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Powdery mildew (Sphaerotheca fuliginea) resistance in melon is selectable at the haploid level
- Kuzuya, M., Hosoya, K., Yashiro, K., Tomita, K., Ezura, H.
- Journal of experimental botany 2003 v.54 no.384 pp. 1069-1074
- Podosphaera xanthii, cultivars, plant breeding, genetic resistance, Cucumis melo, disease resistance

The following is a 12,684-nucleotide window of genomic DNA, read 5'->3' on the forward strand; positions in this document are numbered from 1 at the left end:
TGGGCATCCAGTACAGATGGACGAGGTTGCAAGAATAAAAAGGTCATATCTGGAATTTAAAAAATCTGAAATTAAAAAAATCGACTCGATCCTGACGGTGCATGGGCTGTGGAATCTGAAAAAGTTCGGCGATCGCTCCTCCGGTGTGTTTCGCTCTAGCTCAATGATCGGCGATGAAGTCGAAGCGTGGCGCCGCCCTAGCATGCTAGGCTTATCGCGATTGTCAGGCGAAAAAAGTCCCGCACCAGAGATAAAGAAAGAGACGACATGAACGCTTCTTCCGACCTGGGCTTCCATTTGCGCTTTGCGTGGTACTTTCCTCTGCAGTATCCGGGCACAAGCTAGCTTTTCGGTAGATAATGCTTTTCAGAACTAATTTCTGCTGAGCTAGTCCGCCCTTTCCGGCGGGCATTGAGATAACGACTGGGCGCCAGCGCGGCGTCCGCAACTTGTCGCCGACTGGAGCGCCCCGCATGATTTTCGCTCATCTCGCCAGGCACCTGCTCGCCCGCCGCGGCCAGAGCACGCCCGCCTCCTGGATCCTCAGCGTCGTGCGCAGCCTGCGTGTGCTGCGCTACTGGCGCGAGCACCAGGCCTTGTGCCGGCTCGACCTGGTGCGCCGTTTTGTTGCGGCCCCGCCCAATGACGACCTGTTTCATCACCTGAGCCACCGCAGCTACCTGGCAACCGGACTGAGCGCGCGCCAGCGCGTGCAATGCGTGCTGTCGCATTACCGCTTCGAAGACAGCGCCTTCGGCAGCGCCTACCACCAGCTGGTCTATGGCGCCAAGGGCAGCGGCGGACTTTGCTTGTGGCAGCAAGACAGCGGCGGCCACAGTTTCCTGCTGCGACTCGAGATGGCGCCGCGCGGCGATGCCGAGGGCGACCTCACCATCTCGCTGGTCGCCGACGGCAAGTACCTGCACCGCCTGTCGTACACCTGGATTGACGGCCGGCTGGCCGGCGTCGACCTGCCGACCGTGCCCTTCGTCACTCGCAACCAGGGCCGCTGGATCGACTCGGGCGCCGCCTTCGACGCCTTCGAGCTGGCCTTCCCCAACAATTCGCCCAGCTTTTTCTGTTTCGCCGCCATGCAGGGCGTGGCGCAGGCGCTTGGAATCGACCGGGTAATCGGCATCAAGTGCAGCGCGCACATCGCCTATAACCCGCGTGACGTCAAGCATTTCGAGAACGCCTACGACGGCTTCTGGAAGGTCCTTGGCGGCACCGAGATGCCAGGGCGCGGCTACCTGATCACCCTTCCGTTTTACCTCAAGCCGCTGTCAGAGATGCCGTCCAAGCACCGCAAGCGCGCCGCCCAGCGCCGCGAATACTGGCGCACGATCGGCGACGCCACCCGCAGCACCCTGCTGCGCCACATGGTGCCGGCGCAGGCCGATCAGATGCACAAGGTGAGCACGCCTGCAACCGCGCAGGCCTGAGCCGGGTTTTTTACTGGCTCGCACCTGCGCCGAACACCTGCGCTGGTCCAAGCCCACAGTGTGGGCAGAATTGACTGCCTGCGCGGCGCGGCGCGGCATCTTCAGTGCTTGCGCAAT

- The major cause of powdery mildew in melons (Cucumis melo L.) is the fungus Sphaerotheca fuliginea. There are several cultivar- and season-specific races of this fungus. In order to control powdery mildew, it is important to introduce resistance to fungal infection into new cultivars during melon breeding. Haploid breeding is a powerful tool for the production of pure lines. In this study, it was investigated whether powdery mildew resistance could be manifested at the haploid level from two disease-resistant melon lines, PMR 45 and WMR 29. the effects of various races of S. fuliginea on diploid and haploid plants of PMR 45 and WMR 29 and of a disease-susceptible line, Fuyu 3 were measured. The responses of haploid and diploid plants to powdery mildew were identical. In addition, haploids that were generated from hybrids between Fuyu 3 and disease-resistant lines were examined. Seven out of 13 haploids from a Fuyu 3xPMR 45 cross and 10 out of 12 haploids from a Fuyu 3xWMR 29 cross were classified as resistant plants because they showed the same responses as their disease-resistant diploid parents to the various fungal races. These results indicate that resistance in PMR 45 and WMR 29 is selectable at the haploid level. All of the plant responses were observed by microscopy. A possible mechanism for generating powdery mildew resistance in two different melon lines is discussed.